United Artists / United Artists

When a race of alien “pod people” starts replacing everyone in San Francisco, a health inspector and his colleagues fight to avoid having their lives taken over by these invaders.

Eerie, suspenseful, and featuring strong creature effects, this reboot proves itself to be no carbon copy, as it very much replaced its predecessor in the eyes of audiences. And with its shocking twist ending, Invasion of the Body Snatchers is guaranteed to keep viewers awake all night.

5. Nosferatu the Vampyre (1979)

Lucy and Dracula and in "Nosferatu the Vampyre."
20th Century Studios / 20th Century Studios

Brought to life by director Werner Herzog, this unique interpretation of Dracula adapts both Bram Stoker’s classic novel and F.W. Murnau’s silent film Nosferatu.

While it may not be that scary, it is still a chilling, poignant, and beautiful reboot that explores the dark and lonely soul that is Count Dracula (who’s played to creepy perfection by the infamous Klaus Kinski).

4. Carrie (1976)

Sissy Spacek in "Carrie" (1976).
United Artists / United Artists

In the first of many movie adaptations inspired by author Stephen King, Brian De Palma’s Carrie follows the titular teenager, who she uses her newfound telekinetic powers to exact vengeance on those who have bullied and tormented her.

Specific aspects of this film may now be considered dated, but it is still a clever and horrifying depiction of a young woman’s coming-of-age in the face of supernatural occurrences and never-ending abuse.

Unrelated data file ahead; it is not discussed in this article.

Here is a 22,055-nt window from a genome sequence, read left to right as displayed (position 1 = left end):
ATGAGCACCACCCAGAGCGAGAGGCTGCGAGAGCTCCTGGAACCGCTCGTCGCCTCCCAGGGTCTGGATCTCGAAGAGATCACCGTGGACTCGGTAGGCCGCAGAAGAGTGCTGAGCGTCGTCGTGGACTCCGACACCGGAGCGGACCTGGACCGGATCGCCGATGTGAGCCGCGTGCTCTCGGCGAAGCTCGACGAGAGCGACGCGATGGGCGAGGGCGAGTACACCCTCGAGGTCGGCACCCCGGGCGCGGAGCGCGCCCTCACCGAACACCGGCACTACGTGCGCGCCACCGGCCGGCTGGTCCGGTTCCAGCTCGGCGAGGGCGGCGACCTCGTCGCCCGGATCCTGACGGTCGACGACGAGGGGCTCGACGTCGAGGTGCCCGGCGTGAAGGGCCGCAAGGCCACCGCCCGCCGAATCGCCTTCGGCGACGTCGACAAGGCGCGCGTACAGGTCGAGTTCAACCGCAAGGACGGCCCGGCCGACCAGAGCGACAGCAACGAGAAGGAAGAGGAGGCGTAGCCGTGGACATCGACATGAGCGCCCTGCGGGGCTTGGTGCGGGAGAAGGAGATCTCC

3. Alien (1979)

A chestburster in "Alien."
20th Century Studios / 20th Century Studios

When a team of “space truckers” discover a wrecked starship filled with alien eggs, one of them hatches and impregnates a crew member with a deadly creature that hunts them all down on their ship. It’s a simple, but inventive premise that succeeded in defying everyone’s expectations upon release.

With terrors popping out in the most surprising places, Alien takes audiences’ fear of the unknown to astronomical heights as the crew of the Nostromo faces such an unfathomable nightmare.

2. Jaws (1975)

Roy Scheider in a scene from "Jaws."
Universal Pictures / Universal Pictures

Cinema legend Steven Spielberg made quite a splash with his first blockbuster, which remains one of his best movies ever. When a killer shark stakes a claim in the waters of Amity Island, a police chief, a marine biologist, and a seasoned shark hunter set sail on the high seas to get rid of it.

Though Jaws suffered many problems during production that could have sunk the entire project, the filmmakers went above and beyond their limitations to create a horrifying and well-crafted suspense thriller rivaling the likes of Alfred Hitchcock.

1. The Exorcist (1973)

A possessed Regan smiles in 1973's "The Exorcist."
Warner Bros. / Warner Bros.

When a young girl gets possessed by a demon, her mother calls upon two priests to perform an exorcism on her after doctors and psychiatrists fail to help her.

Infamous for its shocking content and the effects it had on audiences, The Exorcist was very much like a religious awakening for horror, as it made people take the genre seriously (as shown by its 10 Oscar nominations). The world wasn’t prepared for the late William Friedkin’s film when it came out, and 50 years later, people are still terrified by it.